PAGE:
Service outlets need new sales and marketing strategies for brakes, tires and batteries, according to DME Automotive. A new report from the Daytona Beach, FL-based automotive marketing firm shows a substantial shortfall in shops keeping motorists apprised of the need to replace these components.
A national survey of more than 2,000 U.S. vehicle owners indicated that only one car owner in 12 first learned that they needed new brakes, tires or a battery from a dealer or mechanic. DME contends that service outlets have an overly passive sales approach, which is leading to lost revenue opportunities.
To combat sales passivity, the firm suggests that complimentary, comprehensive multipoint inspections happen at each service visit.
And, while the survey reveals that consumers, on average, do a large amount of research on these services, it’s the under-35 customer that is far more likely to research providers and to start researching further in advance. DME also found that those under 35 are exponentially more likely to both buy, and consider buying, their tires and batteries online.
DME recommends that service outlets create a high-visibility, engaging online shopping platform for batteries and tires, with clear pricing, a range of price points and detailed product features in order to attract these motorists.
“The holy grail is to implement marketing programs that can anticipate when a customer is ready to make a brakes, battery, or tire purchase, and deliver timely, relevant campaigns that interrupt their typical research windows — to put that store top of mind when it most matters,” said Doug Van Sach, vice president of strategy and analytics at DME Automotive.
And, while both the aftermarket and dealerships are missing out on crucial revenue opportunities, Van Sach said that other, recent DME research reveals that aftermarket players are winning the brakes/battery/tires war, with only 64 percent of dealer customers reporting that they would consider using dealers for brake services … 46 percent for battery replacements … and 36 percent for tires. Additionally, only 44 percent are likely to choose dealerships for these services (in aggregate) within the first two years of in-warranty ownership. And, as vehicles hit three to six years, dealers lose roughly half of this business.
Furthermore, DME research shows that, for dealers, snagging the under-35 shopper is mission critical, as roughly half of aftermarket chain loyalists are now under 35, while half of dealer loyalists are an aging 50-plus.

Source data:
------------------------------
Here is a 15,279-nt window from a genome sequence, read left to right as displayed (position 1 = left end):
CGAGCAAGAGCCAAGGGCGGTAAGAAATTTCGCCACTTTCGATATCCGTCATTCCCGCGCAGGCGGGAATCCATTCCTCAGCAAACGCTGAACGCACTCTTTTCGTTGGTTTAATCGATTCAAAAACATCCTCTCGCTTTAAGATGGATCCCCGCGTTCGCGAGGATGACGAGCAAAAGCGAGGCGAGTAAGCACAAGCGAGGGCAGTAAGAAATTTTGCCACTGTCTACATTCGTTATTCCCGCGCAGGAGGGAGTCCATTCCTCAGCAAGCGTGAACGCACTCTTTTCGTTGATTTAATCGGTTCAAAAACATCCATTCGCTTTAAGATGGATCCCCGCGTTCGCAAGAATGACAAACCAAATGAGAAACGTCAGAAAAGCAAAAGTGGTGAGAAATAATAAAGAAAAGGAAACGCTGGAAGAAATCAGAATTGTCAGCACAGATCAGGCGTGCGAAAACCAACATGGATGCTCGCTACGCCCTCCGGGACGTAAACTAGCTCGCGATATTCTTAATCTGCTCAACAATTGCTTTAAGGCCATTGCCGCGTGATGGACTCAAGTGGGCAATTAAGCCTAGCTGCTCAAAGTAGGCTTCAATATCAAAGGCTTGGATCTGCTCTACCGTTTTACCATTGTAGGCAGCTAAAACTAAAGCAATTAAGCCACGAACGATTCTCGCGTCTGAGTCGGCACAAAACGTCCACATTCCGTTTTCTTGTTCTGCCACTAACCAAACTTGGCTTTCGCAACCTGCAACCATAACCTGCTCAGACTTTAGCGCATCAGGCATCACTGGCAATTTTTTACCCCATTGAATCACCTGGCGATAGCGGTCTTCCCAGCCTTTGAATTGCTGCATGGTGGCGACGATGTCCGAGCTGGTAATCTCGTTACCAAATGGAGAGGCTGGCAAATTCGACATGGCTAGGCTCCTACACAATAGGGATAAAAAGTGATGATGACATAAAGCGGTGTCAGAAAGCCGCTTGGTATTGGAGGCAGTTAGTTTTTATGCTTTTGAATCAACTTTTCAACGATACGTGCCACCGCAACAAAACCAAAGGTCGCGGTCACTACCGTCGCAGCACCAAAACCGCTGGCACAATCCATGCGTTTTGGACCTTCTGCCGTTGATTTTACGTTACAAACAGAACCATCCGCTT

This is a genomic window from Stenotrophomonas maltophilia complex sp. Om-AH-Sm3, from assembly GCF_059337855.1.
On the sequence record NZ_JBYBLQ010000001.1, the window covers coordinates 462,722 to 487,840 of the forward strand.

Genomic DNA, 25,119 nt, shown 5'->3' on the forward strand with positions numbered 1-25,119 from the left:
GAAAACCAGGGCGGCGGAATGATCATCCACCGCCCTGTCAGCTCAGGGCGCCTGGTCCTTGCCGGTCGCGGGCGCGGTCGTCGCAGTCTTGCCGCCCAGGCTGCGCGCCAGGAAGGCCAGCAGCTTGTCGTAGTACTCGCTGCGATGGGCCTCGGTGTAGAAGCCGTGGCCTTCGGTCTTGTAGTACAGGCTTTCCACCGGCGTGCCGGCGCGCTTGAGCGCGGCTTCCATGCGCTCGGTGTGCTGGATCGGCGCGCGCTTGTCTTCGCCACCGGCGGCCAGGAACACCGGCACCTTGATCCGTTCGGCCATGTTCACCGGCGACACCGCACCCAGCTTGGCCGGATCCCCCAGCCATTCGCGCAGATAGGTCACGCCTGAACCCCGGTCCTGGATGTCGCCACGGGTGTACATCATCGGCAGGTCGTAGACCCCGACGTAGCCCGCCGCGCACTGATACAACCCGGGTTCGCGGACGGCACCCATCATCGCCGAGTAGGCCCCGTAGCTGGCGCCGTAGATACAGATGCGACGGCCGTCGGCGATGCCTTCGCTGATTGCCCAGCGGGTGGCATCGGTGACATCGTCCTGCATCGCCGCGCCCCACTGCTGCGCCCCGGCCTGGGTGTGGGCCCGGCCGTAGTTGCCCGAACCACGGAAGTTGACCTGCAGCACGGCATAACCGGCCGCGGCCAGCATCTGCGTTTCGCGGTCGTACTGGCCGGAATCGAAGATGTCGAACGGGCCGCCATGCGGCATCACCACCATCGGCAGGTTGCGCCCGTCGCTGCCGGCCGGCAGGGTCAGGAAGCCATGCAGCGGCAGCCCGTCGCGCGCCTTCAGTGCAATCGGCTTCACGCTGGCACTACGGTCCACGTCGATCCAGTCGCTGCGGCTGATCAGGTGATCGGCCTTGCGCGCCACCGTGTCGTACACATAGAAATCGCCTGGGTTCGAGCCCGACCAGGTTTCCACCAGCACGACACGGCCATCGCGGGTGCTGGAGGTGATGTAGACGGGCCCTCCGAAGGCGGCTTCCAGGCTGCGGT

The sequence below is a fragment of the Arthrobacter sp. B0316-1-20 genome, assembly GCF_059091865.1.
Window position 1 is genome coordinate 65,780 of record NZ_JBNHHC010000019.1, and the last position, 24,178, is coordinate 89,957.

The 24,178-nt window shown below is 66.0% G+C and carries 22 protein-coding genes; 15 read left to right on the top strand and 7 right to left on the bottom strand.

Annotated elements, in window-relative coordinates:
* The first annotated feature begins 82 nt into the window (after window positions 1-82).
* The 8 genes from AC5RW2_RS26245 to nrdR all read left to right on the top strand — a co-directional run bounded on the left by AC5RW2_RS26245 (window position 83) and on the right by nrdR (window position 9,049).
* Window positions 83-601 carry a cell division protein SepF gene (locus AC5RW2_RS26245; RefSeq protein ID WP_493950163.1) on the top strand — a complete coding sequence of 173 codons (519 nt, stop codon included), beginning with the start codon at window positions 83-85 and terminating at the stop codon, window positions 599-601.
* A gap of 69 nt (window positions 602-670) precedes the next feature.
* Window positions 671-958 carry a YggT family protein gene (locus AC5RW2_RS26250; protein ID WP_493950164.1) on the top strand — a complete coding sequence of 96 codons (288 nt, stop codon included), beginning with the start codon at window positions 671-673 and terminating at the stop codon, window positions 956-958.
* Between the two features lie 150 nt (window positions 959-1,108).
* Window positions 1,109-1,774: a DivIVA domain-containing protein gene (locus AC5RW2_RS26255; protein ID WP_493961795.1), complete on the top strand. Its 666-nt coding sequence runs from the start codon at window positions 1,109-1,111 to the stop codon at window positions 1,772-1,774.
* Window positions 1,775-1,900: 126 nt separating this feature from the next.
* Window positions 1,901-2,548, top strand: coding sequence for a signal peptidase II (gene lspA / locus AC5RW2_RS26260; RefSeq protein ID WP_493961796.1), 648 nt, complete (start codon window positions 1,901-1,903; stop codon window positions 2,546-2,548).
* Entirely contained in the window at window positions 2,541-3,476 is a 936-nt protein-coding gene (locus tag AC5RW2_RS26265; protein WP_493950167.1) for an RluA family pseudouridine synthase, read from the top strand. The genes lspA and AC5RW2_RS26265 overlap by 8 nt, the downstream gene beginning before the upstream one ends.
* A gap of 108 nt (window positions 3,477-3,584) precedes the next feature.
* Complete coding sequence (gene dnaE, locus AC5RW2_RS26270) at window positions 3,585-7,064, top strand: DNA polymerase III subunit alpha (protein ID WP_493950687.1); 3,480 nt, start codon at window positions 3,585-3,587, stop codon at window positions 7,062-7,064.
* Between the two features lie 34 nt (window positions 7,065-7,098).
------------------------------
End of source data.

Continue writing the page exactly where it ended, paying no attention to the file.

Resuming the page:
Some other key findings from DME’s research …
Too Little Monitoring And Selling: Customers aren’t actively monitoring their brakes, battery and tire health — and neither are service outlets — as 70 percent of respondents reported that they realized they needed to replace their battery because it was already dying/dead; 44 percent realized they needed new tires because they personally noticed they were worn out; and 69 percent became aware that they needed brakes because they were squeaking, grinding or having other issues.
Only 5 percent said they learned they needed tires because of a dealer or mechanic recommendation. For batteries, it was 9 percent. And, for brakes, it was 21 percent.
High Research Levels: A high level of provider-selection Internet research is going on, as 39 percent said they researched where to have their most recent battery replaced, with 77 percent performing that research within a week of replacement. For brakes, 41 percent researched where to have them replaced, with 63 percent starting that research within a week of service.
For tires, research levels are even higher, and people are also taking more time to find the right place to buy. DME found that 58 percent of respondents researched their last tire purchase, and 47 percent began researching stores a month or longer before they pulled the trigger.
Much Higher Research Rates For Younger Shoppers: DME’s survey found that the under-35, dealer-resistant consumer is more than two times more likely to research their brake, battery or tire purchase than those over 35. For brakes, it breaks down as 66 percent under 35 doing research and only 26 percent over 35 doing so. For batteries, it was 62 percent vs. 25 percent. And for tires, it came out at 69 percent vs. 51 percent.
Additionally, younger car owners research significantly further in advance. For instance, for tire purchases, they’re 62 percent more likely to start their tire research two months to five months out, compared with those over 35.
Those under 35 also are more likely to consult a variety of external sources, especially digital media. For example, the survey examined the tire purchasing process and found that younger consumers consulted every commonly used resource when researching tires — whether TV or print ads or asking a mechanic or friend — at higher rates than those over 35. They were also nearly three times more likely (31 percent) to consult store websites than those over 35 (13 percent), with store sites representing the No.-1 resource this younger shopper uses.
Younger Owners Are More Likely To Buy Online: The under-35 customer is also much more likely to buy, and consider buying, their tires and batteries online. When it comes to buying batteries online, 38 percent of those under 35 said they do it and only 10 percent of those over 35 do. For buying tires online, in came out at 17 percent for those under 35 and a mere 2 percent for those over 35 percent.
It’s worth noting that those that have made online purchases seem very satisfied across all age groups, as more than 90 percent that have purchased batteries or tires online said they would do so again.
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